This is the most common woodpecker in Japan and on our hike yesterday through the Rokku Gaaden in the hills above Kobe, we spotted two of them. I managed to get a decent photo, above, but will try to get a better one as I stay longer in Japan. Pygmy woodpeckers (Picoides kizuki) make their nests in dead branches of trees and I think this one may have been doing that. They breed in late April so he was getting a head start on the season. That is one of the issues facing pygmy woodpeckers. They do well in urban parks, but many times for safety or aesthetic reasons, branches are cut down and researchers have seen a reduction in nesting sites for them.
As we were walking, I heard the characteristic tapping sound of the woodpecker and hence, identified the species. They are small for woodpeckers and they are supposed to have a red spot at the nape, but it is often covered by feathers. Pygmy woodpeckers are resident in all of Japan, the Koreas, eastern China, and into Russia.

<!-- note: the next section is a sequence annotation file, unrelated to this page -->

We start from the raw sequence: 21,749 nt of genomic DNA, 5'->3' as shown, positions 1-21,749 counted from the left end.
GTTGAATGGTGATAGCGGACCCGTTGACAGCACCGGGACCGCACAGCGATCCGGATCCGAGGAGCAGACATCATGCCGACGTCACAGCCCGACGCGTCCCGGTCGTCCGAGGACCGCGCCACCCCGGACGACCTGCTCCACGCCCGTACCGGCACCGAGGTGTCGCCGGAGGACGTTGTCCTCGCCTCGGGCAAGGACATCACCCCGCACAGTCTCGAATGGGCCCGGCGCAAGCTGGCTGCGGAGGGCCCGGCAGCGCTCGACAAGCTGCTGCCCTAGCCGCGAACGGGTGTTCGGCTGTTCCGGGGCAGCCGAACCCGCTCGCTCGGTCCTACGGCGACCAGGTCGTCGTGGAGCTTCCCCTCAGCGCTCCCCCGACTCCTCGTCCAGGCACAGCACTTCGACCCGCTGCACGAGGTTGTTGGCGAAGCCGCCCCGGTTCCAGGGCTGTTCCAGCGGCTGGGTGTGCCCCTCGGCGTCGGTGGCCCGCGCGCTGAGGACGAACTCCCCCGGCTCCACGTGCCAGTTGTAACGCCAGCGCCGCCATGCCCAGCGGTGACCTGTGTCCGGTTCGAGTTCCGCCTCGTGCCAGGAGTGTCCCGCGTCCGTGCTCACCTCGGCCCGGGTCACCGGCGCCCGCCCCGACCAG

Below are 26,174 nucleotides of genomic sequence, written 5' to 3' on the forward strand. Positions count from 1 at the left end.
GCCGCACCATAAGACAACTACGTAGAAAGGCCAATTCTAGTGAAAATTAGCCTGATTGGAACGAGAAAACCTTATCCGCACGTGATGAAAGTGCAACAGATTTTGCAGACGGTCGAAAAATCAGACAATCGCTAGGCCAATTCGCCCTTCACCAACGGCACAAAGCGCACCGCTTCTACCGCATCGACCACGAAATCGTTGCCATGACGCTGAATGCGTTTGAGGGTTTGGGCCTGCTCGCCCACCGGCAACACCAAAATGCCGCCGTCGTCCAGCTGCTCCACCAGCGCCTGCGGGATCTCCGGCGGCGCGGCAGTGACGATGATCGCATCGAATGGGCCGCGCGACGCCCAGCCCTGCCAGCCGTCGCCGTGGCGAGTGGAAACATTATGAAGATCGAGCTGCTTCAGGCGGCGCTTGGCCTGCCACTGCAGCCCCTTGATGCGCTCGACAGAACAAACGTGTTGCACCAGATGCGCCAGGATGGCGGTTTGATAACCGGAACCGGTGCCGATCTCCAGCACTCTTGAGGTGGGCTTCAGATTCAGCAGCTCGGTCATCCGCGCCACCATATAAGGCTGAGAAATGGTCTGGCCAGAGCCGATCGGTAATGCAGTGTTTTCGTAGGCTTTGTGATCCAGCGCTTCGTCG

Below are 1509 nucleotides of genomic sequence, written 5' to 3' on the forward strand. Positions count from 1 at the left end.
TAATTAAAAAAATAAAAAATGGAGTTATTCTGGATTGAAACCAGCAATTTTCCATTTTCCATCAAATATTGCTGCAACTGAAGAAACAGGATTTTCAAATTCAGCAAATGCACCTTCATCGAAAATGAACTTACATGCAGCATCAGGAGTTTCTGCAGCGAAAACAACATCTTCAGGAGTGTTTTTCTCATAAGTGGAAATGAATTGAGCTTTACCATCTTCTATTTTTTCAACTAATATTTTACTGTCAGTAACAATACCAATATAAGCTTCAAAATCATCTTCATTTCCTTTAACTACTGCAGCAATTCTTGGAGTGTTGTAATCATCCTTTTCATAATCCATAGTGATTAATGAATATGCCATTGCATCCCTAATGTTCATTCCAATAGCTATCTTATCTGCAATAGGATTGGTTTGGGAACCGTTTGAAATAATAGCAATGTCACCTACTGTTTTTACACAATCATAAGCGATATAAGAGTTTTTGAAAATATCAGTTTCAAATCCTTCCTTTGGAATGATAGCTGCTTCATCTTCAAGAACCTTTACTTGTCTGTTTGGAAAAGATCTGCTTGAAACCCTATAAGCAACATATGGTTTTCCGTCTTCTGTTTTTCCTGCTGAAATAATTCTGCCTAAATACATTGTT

Update – June 22, 2015 The specimen below was busily hollowing out a branch in the Senri Chuo Central Park in the middle of our school’s elementary picnic. There were close to 100 children directly below, but it was unperturbed. Shavings of wood, which you can see in its beak, were falling gently down upon the students. I can see why they are successful breeders in a populous country.